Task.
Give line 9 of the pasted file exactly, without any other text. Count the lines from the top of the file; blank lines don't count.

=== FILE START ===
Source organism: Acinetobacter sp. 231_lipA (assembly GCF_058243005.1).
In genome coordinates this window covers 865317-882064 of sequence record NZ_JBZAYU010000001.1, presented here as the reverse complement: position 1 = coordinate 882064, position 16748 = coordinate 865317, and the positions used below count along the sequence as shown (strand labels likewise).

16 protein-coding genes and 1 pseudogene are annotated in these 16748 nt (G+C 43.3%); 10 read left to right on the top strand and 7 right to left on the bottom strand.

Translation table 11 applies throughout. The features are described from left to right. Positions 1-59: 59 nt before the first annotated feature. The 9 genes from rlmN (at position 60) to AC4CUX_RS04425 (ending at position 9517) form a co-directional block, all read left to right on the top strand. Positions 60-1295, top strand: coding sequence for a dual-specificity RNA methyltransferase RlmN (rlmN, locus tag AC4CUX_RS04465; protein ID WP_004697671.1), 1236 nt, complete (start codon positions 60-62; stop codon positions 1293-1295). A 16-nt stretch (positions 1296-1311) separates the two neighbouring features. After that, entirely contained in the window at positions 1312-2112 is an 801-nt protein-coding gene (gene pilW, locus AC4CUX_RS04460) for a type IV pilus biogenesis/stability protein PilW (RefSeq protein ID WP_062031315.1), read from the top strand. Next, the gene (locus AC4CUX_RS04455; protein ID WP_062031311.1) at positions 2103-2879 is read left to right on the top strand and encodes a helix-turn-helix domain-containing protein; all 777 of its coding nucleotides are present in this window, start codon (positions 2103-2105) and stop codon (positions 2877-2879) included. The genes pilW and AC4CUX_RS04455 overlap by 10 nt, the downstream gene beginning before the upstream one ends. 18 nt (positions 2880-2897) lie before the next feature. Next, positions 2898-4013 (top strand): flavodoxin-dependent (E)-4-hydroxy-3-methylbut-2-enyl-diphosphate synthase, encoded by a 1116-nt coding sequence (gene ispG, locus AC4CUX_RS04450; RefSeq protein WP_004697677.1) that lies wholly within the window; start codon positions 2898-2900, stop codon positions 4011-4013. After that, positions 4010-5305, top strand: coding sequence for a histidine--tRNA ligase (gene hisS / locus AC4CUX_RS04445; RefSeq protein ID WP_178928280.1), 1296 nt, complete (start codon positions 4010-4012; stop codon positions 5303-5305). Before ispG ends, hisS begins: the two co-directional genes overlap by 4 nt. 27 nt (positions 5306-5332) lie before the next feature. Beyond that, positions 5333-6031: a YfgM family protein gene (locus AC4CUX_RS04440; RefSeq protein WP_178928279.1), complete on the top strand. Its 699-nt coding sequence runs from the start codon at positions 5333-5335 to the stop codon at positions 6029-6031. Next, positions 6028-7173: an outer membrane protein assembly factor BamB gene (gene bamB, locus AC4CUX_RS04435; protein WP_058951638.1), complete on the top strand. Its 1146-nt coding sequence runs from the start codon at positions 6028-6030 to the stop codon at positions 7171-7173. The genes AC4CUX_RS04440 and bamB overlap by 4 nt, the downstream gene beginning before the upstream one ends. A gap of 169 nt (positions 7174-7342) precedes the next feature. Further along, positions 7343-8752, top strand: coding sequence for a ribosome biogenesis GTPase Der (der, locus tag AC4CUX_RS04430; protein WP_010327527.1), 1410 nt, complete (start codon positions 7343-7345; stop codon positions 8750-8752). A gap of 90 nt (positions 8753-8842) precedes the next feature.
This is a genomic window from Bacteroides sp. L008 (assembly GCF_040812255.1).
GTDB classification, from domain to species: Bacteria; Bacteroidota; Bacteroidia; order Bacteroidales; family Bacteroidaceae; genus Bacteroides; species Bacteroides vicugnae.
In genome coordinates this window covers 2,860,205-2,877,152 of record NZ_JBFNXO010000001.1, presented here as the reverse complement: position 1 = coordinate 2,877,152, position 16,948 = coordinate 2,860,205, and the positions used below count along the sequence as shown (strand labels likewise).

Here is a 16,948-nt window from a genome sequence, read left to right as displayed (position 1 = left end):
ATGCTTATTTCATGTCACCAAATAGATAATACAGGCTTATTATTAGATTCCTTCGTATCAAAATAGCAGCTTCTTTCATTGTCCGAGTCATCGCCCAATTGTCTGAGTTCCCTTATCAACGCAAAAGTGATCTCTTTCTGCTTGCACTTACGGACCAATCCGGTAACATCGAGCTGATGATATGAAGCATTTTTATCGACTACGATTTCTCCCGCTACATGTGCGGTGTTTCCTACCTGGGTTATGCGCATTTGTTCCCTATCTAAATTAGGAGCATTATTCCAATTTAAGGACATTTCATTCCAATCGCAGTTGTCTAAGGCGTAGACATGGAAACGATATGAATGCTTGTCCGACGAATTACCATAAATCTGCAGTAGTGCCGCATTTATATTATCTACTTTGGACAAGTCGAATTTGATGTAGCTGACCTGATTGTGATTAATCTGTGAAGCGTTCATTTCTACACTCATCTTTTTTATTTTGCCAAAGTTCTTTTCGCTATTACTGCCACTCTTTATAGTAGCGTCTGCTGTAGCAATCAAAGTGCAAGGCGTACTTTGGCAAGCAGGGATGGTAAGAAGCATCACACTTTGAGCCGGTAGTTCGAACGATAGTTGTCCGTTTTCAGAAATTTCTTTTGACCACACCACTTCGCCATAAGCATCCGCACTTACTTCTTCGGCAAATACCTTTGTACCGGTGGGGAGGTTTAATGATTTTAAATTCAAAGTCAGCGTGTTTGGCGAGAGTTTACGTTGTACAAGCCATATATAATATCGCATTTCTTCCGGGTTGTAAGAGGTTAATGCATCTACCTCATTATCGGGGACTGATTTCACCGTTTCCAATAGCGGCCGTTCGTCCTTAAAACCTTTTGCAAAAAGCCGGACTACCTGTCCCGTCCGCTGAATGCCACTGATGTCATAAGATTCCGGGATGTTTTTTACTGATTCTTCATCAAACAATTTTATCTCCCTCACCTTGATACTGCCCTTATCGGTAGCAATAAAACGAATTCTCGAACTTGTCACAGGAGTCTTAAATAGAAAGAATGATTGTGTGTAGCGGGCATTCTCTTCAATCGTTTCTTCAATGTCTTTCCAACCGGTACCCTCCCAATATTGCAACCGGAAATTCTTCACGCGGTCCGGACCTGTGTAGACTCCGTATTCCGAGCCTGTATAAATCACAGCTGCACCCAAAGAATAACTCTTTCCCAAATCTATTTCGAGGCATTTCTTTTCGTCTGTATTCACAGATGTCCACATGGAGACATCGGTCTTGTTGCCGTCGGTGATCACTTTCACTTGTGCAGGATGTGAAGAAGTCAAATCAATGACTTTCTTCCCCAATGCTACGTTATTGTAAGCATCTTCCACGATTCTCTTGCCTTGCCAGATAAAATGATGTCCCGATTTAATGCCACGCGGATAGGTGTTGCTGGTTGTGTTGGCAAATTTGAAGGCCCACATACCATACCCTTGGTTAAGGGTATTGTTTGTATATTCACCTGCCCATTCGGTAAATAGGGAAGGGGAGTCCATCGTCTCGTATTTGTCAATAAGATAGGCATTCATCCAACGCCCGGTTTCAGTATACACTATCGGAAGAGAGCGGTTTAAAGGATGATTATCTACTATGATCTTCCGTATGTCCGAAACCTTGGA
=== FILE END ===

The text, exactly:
ATGCTTATTTCATGTCACCAAATAGATAATACAGGCTTATTATTAGATTCCTTCGTATCAAAATAGCAGCTTCTTTCATTGTCCGAGTCATCGCCCAATTGTCTGAGTTCCCTTATCAACGCAAAAGTGATCTCTTTCTGCTTGCACTTACGGACCAATCCGGTAACATCGAGCTGATGATATGAAGCATTTTTATCGACTACGATTTCTCCCGCTACATGTGCGGTGTTTCCTACCTGGGTTATGCGCATTTGTTCCCTATCTAAATTAGGAGCATTATTCCAATTTAAGGACATTTCATTCCAATCGCAGTTGTCTAAGGCGTAGACATGGAAACGATATGAATGCTTGTCCGACGAATTACCATAAATCTGCAGTAGTGCCGCATTTATATTATCTACTTTGGACAAGTCGAATTTGATGTAGCTGACCTGATTGTGATTAATCTGTGAAGCGTTCATTTCTACACTCATCTTTTTTATTTTGCCAAAGTTCTTTTCGCTATTACTGCCACTCTTTATAGTAGCGTCTGCTGTAGCAATCAAAGTGCAAGGCGTACTTTGGCAAGCAGGGATGGTAAGAAGCATCACACTTTGAGCCGGTAGTTCGAACGATAGTTGTCCGTTTTCAGAAATTTCTTTTGACCACACCACTTCGCCATAAGCATCCGCACTTACTTCTTCGGCAAATACCTTTGTACCGGTGGGGAGGTTTAATGATTTTAAATTCAAAGTCAGCGTGTTTGGCGAGAGTTTACGTTGTACAAGCCATATATAATATCGCATTTCTTCCGGGTTGTAAGAGGTTAATGCATCTACCTCATTATCGGGGACTGATTTCACCGTTTCCAATAGCGGCCGTTCGTCCTTAAAACCTTTTGCAAAAAGCCGGACTACCTGTCCCGTCCGCTGAATGCCACTGATGTCATAAGATTCCGGGATGTTTTTTACTGATTCTTCATCAAACAATTTTATCTCCCTCACCTTGATACTGCCCTTATCGGTAGCAATAAAACGAATTCTCGAACTTGTCACAGGAGTCTTAAATAGAAAGAATGATTGTGTGTAGCGGGCATTCTCTTCAATCGTTTCTTCAATGTCTTTCCAACCGGTACCCTCCCAATATTGCAACCGGAAATTCTTCACGCGGTCCGGACCTGTGTAGACTCCGTATTCCGAGCCTGTATAAATCACAGCTGCACCCAAAGAATAACTCTTTCCCAAATCTATTTCGAGGCATTTCTTTTCGTCTGTATTCACAGATGTCCACATGGAGACATCGGTCTTGTTGCCGTCGGTGATCACTTTCACTTGTGCAGGATGTGAAGAAGTCAAATCAATGACTTTCTTCCCCAATGCTACGTTATTGTAAGCATCTTCCACGATTCTCTTGCCTTGCCAGATAAAATGATGTCCCGATTTAATGCCACGCGGATAGGTGTTGCTGGTTGTGTTGGCAAATTTGAAGGCCCACATACCATACCCTTGGTTAAGGGTATTGTTTGTATATTCACCTGCCCATTCGGTAAATAGGGAAGGGGAGTCCATCGTCTCGTATTTGTCAATAAGATAGGCATTCATCCAACGCCCGGTTTCAGTATACACTATCGGAAGAGAGCGGTTTAAAGGATGATTATCTACTATGATCTTCCGTATGTCCGAAACCTTGGA